Embattled British insurer RSA is mulling over whether to launch a rights issue which would raise £800m, and plug a hole in its balance sheet.
The RSA, which needs to raise £1bn (€1.2bn, $1.7bn) of capital to protect its credit rating, said this is one of the many measures it is looking to execute, in a bid to mend its damaged finances.
In a statement it confirmed it: "is considering measures to strengthen its balance sheet, including raising capital by way of a rights issue."
The RSA also is said to be eyeing up an auction of its Canadian unit, Noraxis Capital, in a bid to shore up £200m.
If the auction and the rights issue goes ahead, it will raise the exact amount it needs to repair its balance sheet.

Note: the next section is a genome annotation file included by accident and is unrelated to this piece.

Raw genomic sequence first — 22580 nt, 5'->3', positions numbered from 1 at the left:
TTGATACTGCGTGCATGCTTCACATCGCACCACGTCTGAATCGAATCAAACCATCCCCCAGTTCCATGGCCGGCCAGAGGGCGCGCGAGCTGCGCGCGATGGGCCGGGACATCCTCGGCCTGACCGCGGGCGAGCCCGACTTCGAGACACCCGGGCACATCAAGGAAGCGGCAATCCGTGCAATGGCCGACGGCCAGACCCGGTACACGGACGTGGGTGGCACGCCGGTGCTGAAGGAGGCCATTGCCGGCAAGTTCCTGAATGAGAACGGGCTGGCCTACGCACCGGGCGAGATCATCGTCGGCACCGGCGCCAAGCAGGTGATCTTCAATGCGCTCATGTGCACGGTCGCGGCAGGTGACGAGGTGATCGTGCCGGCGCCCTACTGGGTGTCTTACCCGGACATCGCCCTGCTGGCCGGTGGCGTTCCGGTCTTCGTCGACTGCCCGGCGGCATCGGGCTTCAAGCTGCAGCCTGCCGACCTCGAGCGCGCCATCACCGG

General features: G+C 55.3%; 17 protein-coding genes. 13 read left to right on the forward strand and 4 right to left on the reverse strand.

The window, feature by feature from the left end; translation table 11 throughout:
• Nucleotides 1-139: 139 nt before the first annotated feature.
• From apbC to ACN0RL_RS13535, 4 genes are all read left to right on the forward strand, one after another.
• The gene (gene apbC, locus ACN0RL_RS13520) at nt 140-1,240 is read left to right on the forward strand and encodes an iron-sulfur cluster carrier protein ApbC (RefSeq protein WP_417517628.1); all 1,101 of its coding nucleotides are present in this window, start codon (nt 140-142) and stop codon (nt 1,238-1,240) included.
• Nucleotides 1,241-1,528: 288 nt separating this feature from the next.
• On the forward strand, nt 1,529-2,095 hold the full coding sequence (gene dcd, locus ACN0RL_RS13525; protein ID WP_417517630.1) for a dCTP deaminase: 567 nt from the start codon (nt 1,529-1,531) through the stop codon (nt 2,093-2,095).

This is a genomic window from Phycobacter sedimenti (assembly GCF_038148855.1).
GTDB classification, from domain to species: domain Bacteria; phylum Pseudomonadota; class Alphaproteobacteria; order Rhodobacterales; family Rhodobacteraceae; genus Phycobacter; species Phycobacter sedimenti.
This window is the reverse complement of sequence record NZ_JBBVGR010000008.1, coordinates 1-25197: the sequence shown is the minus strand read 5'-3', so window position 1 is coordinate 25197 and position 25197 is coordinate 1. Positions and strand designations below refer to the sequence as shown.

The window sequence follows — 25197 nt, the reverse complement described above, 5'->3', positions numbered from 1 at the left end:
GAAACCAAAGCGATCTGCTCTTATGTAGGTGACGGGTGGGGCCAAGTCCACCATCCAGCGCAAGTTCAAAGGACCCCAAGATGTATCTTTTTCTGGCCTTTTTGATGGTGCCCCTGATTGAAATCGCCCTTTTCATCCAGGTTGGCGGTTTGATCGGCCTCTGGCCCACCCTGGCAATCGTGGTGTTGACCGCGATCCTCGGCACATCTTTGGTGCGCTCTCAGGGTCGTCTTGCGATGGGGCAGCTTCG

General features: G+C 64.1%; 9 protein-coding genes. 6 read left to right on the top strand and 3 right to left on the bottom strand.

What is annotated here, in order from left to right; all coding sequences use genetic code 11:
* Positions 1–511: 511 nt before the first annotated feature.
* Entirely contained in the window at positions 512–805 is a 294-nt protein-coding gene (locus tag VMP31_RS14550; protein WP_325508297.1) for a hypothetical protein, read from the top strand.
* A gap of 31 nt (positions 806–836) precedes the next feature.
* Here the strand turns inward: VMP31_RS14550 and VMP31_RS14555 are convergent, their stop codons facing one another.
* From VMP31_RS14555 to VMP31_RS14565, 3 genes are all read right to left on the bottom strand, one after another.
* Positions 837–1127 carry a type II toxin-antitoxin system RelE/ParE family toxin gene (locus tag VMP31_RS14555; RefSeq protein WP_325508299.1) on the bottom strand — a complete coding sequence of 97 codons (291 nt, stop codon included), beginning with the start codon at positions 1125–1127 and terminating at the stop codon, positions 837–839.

Troubled RSA has wrestled with disappointing financial performance – issuing two profit warnings in a week during the middle of 2013.
It also ousted its leader Simon Lee over allegations of accounting irregularities that left the RSA with a £200m capital black hole.
It has now appointed Stephen Hester, former CEO of the Royal Bank of Scotland, as the group's new leader.
What is a Rights Issue?
A rights issue is when a company allows existing shareholders to buy additional stocks from the group, in proportion to their existing holdings.
For those who decide to buy shares, the subscription price is usually at a discount from the market price.
Shares bought under a rights issue are usually transferable and therefore can be sold on the open market.